She said she was motivated to go to D.C. to defend the constitution "because it's all under attack." In particular, she said that the 2nd Amendment is "nearly extinct" in the state of Connecticut and that the results of the presidential election were fraudulent. She said evidence of electoral fraud has been thrown out by the courts and the election is being stolen.
She said she did not think rioters should have broken open the doors to enter the Capitol building. She said she chose not to climb the steps of the Capitol, but understood why others did.
"They didn't break in because that's the outside of the building and it's the people's building. I know it's hard for people in Washington to understand that concept," she said.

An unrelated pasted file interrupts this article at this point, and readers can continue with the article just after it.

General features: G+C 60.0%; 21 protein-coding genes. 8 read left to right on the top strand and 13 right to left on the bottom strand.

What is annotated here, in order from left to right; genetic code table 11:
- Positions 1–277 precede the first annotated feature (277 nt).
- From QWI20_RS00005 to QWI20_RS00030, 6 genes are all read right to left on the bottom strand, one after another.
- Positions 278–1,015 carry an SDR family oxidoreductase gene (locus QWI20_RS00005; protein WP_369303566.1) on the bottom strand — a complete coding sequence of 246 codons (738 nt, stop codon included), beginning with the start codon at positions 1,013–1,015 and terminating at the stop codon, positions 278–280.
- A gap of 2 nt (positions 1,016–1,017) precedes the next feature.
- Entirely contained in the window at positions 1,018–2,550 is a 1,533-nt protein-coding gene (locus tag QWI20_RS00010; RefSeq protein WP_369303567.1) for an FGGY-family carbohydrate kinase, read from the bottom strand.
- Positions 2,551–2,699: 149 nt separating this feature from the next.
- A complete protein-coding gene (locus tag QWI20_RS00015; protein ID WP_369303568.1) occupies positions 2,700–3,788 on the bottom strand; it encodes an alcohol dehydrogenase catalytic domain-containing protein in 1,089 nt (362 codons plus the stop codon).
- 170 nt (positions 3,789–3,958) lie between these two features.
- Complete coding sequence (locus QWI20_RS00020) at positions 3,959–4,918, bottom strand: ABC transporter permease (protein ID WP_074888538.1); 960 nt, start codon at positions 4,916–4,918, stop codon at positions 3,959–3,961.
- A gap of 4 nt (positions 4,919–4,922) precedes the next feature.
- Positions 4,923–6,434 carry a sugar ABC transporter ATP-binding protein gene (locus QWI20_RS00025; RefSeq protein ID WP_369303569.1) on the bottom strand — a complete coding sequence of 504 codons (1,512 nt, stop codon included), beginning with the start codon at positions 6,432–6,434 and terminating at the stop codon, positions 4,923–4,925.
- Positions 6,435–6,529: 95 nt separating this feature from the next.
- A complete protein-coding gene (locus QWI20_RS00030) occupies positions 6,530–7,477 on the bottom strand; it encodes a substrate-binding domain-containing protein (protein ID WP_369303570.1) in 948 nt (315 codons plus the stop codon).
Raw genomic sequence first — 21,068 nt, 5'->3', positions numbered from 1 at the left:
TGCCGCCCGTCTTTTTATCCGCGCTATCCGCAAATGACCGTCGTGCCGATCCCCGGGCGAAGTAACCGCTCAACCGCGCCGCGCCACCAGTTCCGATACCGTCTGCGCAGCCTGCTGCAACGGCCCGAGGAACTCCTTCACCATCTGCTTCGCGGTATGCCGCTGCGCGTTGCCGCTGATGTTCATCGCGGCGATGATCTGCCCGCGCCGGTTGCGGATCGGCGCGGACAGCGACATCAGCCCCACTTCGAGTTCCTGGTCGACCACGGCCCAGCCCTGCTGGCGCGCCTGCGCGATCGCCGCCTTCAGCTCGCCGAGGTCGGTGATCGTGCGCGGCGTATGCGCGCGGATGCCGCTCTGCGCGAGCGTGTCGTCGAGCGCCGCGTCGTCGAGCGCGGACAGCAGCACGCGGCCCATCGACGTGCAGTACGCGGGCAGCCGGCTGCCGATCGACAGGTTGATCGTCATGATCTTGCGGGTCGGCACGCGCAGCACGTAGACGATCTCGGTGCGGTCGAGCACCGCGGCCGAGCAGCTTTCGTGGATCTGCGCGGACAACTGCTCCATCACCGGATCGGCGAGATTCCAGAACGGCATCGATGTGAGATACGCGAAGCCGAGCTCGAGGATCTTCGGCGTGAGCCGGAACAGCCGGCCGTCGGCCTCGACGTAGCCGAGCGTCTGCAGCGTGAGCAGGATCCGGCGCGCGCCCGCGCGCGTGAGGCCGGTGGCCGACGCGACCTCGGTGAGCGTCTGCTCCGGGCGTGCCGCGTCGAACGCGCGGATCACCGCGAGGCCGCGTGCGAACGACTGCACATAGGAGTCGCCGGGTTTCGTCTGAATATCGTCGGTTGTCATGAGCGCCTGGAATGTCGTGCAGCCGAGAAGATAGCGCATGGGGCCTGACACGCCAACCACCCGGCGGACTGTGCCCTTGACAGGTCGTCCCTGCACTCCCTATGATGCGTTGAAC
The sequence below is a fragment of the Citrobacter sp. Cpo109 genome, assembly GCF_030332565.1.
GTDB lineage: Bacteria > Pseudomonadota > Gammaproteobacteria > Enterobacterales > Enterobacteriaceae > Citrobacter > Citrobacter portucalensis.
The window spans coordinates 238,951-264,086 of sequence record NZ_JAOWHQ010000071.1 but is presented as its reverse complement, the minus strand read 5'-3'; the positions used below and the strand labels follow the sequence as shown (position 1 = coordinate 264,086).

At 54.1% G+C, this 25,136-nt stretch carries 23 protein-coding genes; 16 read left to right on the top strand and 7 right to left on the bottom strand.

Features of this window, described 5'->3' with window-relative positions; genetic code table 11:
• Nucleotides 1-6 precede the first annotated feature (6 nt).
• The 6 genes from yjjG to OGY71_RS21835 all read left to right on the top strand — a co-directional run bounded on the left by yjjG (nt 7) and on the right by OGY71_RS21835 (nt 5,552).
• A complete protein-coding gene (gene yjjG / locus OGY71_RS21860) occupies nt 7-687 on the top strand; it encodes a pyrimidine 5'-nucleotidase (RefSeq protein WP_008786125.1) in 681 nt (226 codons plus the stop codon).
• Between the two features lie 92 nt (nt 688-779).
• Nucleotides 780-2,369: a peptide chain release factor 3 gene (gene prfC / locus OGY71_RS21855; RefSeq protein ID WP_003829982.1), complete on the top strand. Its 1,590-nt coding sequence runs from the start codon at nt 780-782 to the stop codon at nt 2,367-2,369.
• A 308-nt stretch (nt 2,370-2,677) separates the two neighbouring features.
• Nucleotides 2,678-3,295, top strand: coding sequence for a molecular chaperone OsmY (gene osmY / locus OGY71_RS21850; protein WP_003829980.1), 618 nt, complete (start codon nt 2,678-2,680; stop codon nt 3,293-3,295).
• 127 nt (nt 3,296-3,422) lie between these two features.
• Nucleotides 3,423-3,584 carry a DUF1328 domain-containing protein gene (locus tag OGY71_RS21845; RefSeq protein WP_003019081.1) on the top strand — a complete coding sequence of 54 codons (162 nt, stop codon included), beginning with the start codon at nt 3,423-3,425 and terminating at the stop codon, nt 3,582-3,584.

Speaking of her general experience in Washington last Wednesday – a day that lawmakers across the country have condemned as violent, terrorist and treacherous – she said "it was truly beautiful."
“It was so beautiful to see so many people insisting on one thing: freedom, it was great,” she said. "They were people of every color, every culture, no shape or form is this a racist or hateful movement." Nelson said she left before the violence started.
"It's freedom for everyone, I want everyone to enjoy freedom, not just a particular group," said Nelson. "And that's how everyone I know feels about this movement."
Members of the crowd were seen wearing anti-Semitic clothing, including a sweatshirt that read "Camp Auschwitz" and allied flags.
Nelson said she was, and intends to remain, "a patriot no matter who the president is".
Senator Cathy Osten, D-Sprague, said Nelson's statements about Antifa were "just a lie."
"The conspiracy theories and downright false statements are only damaging our country," she said. In a statement released last week, she encouraged people to check information they share on social media and expand their social circles with different political views and opinions based on facts.